Acoustic duetting in Drosophila virilis relies on the integration of auditory and tactile signals

Kelly M. LaRue, Jan Clemens, Gordon J. Berman, Mala Murthy

Research output: Contribution to journalArticlepeer-review

29 Scopus citations


Many animal species, including insects, are capable of acoustic duetting, a complex social behavior in which males and females tightly control the rate and timing of their courtship song syllables relative to each other. The mechanisms underlying duetting remain largely unknown across model systems. Most studies of duetting focus exclusively on acoustic interactions, but the use of multisensory cues should aid in coordinating behavior between individuals. To test this hypothesis, we develop Drosophila virilis as a new model for studies of duetting. By combining sensory manipulations, quantitative behavioral assays, and statistical modeling, we show that virilis females combine precisely timed auditory and tactile cues to drive song production and duetting. Tactile cues delivered to the abdomen and genitalia play the larger role in females, as even headless females continue to coordinate song production with courting males. These data, therefore, reveal a novel, non-acoustic, mechanism for acoustic duetting. Finally, our results indicate that female-duetting circuits are not sexually differentiated, as males can also produce ‘female-like’ duets in a contextdependent manner.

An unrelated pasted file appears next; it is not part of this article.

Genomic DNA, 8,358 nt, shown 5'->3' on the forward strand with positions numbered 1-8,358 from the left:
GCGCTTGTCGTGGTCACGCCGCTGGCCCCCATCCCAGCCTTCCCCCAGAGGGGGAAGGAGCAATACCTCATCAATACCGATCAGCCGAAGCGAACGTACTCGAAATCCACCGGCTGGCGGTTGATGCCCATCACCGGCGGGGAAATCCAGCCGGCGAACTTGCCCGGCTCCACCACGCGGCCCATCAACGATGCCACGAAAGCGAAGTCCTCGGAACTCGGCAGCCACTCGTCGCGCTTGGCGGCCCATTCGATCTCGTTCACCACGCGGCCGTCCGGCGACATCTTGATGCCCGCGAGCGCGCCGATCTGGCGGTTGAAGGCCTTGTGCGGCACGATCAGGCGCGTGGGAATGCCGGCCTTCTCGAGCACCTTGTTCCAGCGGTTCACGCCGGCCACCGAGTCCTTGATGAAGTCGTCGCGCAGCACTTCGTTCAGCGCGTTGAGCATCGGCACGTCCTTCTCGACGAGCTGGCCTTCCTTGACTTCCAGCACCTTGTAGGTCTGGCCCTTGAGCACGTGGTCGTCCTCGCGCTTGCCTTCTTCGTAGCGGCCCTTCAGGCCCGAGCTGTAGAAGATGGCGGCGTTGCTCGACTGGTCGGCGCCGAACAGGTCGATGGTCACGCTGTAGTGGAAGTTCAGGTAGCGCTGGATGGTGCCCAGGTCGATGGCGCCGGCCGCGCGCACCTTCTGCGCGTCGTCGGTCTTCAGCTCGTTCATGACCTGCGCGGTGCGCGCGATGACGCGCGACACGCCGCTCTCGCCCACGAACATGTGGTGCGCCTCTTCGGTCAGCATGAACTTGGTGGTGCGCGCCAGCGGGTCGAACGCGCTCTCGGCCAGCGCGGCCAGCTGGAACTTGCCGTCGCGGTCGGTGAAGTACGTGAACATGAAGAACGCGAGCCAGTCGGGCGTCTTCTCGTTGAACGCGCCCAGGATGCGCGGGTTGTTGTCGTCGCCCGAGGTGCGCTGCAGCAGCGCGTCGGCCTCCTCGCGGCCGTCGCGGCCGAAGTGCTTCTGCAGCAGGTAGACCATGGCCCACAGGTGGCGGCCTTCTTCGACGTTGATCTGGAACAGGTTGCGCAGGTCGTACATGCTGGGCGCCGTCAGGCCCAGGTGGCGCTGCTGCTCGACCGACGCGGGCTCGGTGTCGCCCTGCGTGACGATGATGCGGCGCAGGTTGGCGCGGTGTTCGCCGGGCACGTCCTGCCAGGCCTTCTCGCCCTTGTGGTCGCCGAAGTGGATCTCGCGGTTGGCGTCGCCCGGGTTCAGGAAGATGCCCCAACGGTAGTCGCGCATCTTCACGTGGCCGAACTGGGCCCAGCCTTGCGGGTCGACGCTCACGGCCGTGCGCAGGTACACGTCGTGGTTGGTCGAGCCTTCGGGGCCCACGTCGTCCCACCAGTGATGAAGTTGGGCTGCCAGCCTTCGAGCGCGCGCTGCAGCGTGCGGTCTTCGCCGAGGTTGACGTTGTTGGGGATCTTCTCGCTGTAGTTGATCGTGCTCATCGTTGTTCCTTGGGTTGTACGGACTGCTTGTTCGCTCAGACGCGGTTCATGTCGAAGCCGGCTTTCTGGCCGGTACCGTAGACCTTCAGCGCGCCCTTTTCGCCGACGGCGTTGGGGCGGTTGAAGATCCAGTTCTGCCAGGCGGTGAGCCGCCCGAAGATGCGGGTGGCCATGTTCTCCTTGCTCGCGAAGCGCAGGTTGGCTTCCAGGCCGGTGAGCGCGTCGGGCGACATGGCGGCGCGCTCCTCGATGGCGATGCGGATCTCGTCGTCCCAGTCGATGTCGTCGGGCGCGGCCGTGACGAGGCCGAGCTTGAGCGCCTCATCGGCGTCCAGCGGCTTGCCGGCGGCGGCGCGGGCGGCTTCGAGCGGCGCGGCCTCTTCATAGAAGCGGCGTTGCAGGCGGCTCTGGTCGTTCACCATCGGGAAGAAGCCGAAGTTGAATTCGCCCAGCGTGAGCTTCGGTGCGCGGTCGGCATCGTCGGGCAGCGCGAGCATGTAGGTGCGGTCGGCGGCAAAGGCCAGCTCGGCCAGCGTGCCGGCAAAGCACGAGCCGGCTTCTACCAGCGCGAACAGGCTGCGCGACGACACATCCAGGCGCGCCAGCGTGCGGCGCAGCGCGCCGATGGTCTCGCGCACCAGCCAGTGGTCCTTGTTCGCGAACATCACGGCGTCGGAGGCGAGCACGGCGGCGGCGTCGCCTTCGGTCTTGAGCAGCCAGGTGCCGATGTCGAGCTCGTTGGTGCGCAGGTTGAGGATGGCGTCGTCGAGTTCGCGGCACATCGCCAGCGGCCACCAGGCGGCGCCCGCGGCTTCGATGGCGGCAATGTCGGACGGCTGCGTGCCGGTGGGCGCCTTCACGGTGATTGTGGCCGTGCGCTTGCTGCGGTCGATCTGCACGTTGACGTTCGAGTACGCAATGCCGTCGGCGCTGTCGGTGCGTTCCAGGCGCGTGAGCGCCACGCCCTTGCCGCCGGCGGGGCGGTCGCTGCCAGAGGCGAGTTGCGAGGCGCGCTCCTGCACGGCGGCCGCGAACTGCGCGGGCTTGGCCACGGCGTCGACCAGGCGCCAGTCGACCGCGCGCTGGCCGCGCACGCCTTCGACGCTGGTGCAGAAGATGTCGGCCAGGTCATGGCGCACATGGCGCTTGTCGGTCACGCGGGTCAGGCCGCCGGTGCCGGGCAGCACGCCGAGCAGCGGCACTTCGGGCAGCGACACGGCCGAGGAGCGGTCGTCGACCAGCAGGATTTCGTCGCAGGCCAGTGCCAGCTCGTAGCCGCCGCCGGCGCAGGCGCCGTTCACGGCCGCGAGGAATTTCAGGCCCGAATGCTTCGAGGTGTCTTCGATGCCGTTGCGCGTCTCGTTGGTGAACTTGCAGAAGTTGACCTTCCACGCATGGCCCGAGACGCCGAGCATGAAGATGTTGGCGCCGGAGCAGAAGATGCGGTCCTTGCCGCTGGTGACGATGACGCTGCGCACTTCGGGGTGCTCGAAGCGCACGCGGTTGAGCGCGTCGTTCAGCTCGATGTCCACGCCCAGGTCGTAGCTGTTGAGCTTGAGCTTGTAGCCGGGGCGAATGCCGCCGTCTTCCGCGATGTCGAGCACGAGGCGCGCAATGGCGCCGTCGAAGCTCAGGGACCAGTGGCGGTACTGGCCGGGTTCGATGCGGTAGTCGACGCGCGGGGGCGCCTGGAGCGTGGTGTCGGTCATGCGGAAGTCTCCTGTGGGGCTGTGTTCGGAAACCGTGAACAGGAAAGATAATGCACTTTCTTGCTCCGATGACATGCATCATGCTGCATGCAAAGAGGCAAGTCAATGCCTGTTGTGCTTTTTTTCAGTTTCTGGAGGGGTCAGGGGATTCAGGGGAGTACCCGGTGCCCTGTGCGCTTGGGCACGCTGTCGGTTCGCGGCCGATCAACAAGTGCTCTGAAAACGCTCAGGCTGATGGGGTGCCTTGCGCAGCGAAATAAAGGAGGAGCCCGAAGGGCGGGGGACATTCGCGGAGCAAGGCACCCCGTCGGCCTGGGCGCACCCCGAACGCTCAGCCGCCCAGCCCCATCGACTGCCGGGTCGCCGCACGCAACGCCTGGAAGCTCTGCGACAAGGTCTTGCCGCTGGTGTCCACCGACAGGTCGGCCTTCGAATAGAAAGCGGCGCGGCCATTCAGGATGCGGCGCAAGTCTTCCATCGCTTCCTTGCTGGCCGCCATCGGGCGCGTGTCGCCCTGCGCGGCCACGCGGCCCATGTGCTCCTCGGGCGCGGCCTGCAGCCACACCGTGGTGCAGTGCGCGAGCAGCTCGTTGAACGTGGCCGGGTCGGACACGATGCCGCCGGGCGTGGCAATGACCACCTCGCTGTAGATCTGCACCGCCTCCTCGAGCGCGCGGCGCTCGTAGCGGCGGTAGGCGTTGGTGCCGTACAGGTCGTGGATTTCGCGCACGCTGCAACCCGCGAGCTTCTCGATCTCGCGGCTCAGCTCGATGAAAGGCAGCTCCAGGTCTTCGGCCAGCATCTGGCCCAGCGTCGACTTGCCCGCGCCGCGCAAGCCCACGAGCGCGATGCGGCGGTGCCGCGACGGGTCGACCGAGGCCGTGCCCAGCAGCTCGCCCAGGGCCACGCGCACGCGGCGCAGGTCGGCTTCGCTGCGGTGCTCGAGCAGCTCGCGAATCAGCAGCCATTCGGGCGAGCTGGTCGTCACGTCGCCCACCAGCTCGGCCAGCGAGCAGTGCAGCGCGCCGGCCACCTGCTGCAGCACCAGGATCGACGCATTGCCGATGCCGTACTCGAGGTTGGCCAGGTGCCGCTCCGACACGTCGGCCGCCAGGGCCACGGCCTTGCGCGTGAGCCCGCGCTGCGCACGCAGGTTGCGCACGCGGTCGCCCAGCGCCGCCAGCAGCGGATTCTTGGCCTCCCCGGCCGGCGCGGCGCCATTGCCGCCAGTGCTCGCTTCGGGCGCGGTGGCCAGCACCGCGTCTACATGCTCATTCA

Original languageEnglish (US)
Article numbere07277
Pages (from-to)1-23
Number of pages23
Issue numberJUNE
StatePublished - Jun 5 2015

All Science Journal Classification (ASJC) codes

  • General Immunology and Microbiology
  • General Biochemistry, Genetics and Molecular Biology
  • General Neuroscience


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